Submitted by Roslyn Shepherd
Demand for travel determines the servicing of routes by airlines.
The pandemic has triggered economic hardship worldwide, failures and or downsizing of some airlines, and in the absence of a definitive end to the effects of the pandemic, an on-going contraction in the demand for travel. This is bad news for Barbados whose economy is tourist dependent.
Whilst the country is in a wait and see position, it might well be beneficial if it looks at establishing a connection with Western Africa via air travel. As the most easterly Caribbean country, Barbados is nearest to West Africa, 6,406 km from Ghana and 7,431 km from Nigeria. There are seventeen (17) West African countries of which Nigeria and Ghana have a population of 100 million and 30 million respectively. Ghana is defined as a third world country but with the world fastest growing economy in 2019 and Nigeria, a rich 4th world country. Both Ghana and Nigeria have controlled the spread of Covid-19 and could be the main routes.
Demand for travel between Barbados and Ghana and Nigeria would have to be assessed by the Government of Barbados. In the absence of information, Barbados could benefit from promoting its educational institutions from primary to tertiary level. Parents who can afford tuition plus boarding and all the incidental costs might for a variety of reasons, prefer their children being schooled outside of the country. It might also be possible for Chefette to expand into West Africa. How Barbados can benefit from other aspects of oil rich Nigeria and agricultural based Ghana will also require research.
This suggestion is not new; both Jamaica and Guyana tooted flights to Africa but they failed to materialize. However, the present economic climate might just be right to follow through with these West African airline routes. Though flying to Barbados, most of Virgin Atlantic airplanes have been grounded by the pandemic. Dire warnings about the continued spread of Covid-19 in the USA, UK and even Europe do not indicate this airline will return to full flight in the short term. With assets grounded and the airline bleeding money, Sir Branson might well be receptive to a route from Barbados to West African countries. His planes would be back in the air earning money. There’s no direct competition. Ticket prices can be relatively cheap because the airline would be flying to an oil rich country, Nigeria. However, the viability of each route is incumbent on Barbados justifying demand.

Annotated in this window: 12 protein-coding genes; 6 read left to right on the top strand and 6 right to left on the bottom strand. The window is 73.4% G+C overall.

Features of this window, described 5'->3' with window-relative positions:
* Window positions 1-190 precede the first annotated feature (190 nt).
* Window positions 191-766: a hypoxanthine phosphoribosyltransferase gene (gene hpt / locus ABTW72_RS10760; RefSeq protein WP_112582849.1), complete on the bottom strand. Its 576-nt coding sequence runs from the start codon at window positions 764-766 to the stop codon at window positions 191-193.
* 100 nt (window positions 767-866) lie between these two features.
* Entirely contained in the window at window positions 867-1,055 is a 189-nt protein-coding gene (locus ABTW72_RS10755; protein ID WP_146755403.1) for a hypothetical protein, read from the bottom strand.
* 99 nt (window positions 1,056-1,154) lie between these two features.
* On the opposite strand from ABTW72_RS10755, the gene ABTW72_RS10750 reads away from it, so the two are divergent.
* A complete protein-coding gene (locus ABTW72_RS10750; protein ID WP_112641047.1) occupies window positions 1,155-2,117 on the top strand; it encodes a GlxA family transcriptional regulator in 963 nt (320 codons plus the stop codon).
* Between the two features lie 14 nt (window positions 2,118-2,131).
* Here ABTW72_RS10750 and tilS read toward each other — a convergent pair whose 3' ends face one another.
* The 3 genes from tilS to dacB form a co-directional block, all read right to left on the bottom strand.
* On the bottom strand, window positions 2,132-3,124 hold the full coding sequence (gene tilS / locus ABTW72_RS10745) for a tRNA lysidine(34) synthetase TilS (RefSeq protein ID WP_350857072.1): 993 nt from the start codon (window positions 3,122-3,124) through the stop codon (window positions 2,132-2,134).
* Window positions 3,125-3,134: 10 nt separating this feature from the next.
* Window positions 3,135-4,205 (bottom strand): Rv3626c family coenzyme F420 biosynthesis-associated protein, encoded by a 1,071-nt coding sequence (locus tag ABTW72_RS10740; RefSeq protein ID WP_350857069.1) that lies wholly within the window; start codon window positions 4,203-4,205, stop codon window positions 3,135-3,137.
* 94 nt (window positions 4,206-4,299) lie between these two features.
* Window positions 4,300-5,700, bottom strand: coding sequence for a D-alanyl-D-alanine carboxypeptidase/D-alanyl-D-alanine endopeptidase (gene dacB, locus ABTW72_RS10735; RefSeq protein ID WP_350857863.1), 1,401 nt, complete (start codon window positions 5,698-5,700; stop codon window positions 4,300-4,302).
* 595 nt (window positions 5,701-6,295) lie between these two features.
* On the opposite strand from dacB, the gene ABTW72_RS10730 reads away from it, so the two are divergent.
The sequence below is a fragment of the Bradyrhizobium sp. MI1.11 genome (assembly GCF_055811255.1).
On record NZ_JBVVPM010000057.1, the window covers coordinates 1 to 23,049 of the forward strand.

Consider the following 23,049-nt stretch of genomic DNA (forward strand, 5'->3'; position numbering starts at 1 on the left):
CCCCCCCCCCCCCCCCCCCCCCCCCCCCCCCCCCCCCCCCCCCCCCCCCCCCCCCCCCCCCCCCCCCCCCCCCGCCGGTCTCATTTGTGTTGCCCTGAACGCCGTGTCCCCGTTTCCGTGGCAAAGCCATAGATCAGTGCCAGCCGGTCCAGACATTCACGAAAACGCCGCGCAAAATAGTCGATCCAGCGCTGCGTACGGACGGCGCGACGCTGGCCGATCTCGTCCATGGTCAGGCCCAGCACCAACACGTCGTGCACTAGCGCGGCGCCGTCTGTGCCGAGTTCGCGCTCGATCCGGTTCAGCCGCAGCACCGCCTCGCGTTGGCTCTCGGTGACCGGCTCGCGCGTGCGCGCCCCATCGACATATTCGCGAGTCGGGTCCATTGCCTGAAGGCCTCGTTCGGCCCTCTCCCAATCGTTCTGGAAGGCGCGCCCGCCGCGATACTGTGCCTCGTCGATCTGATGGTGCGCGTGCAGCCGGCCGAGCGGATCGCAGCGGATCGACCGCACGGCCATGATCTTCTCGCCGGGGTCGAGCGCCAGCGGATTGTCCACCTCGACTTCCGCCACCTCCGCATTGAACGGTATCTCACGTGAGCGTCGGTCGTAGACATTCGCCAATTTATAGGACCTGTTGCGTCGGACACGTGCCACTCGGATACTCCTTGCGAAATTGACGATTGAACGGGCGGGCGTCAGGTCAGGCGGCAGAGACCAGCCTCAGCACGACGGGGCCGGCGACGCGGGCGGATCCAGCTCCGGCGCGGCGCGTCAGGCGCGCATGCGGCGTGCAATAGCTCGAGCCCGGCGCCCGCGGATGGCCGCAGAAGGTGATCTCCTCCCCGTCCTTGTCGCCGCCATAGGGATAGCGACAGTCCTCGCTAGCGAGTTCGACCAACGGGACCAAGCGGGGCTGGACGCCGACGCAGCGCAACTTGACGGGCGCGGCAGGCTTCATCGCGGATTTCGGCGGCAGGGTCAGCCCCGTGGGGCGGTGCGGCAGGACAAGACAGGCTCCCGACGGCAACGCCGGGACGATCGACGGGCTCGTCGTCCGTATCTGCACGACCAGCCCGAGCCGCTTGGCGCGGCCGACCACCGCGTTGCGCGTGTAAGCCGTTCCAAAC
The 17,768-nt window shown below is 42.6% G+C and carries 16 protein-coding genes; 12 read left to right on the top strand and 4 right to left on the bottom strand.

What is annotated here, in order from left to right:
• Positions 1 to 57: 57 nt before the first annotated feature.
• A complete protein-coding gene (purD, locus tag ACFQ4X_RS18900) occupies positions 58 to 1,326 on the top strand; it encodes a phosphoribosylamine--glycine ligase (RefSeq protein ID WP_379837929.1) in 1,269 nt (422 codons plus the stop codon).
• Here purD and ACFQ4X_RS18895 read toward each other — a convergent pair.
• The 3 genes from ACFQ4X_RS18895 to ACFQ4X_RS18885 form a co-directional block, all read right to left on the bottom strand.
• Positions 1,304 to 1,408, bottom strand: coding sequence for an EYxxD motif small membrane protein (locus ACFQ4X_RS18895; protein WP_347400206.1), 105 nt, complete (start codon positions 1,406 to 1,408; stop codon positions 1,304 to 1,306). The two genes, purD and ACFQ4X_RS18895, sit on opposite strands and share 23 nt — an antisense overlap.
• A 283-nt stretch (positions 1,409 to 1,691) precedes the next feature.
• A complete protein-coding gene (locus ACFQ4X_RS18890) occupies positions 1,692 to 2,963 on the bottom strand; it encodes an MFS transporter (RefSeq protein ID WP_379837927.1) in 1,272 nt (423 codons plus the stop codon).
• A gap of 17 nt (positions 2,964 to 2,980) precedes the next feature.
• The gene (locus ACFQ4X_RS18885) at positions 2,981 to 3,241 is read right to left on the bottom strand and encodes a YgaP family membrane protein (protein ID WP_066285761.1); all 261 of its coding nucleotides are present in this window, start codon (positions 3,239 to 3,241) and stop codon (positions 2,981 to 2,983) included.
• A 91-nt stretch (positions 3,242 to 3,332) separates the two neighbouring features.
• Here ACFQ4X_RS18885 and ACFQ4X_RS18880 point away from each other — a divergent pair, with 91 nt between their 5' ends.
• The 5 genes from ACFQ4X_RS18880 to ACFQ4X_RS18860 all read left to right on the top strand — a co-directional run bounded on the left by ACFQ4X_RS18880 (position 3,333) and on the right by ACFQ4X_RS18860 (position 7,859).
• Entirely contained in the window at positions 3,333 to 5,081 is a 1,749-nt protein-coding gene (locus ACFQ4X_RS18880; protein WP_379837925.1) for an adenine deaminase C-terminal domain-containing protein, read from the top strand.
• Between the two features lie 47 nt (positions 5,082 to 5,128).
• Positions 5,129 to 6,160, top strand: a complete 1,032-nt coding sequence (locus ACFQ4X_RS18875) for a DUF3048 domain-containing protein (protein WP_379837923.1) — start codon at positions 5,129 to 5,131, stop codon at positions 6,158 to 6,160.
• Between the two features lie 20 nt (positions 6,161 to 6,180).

Wouldn’t it be ironic if the former slaves in the Caribbean reverse the slave triangle to carve out trade between West Africa and the Caribbean and even North and South America.
This challenge is not outside the Prime Minister of Barbados’ orbit. The PM has resource people who can pull together a comprehensive Business Proposal. Her several interviews at the international level has raised her profile which should lead to contact and persuasion of the key international asset providers, Sir Branson or the alternative British Airways and though not discussed herein, the governments of Ghana and Nigeria.
This is not a start-up business where projected minimum start-up capital would be around $22 million in the first year as per a Business Plan done for a proposed new airline in 2010. The airport hubs, planes, personnel, etc., already exists. It would be interesting to know the flaw(s) in my idea.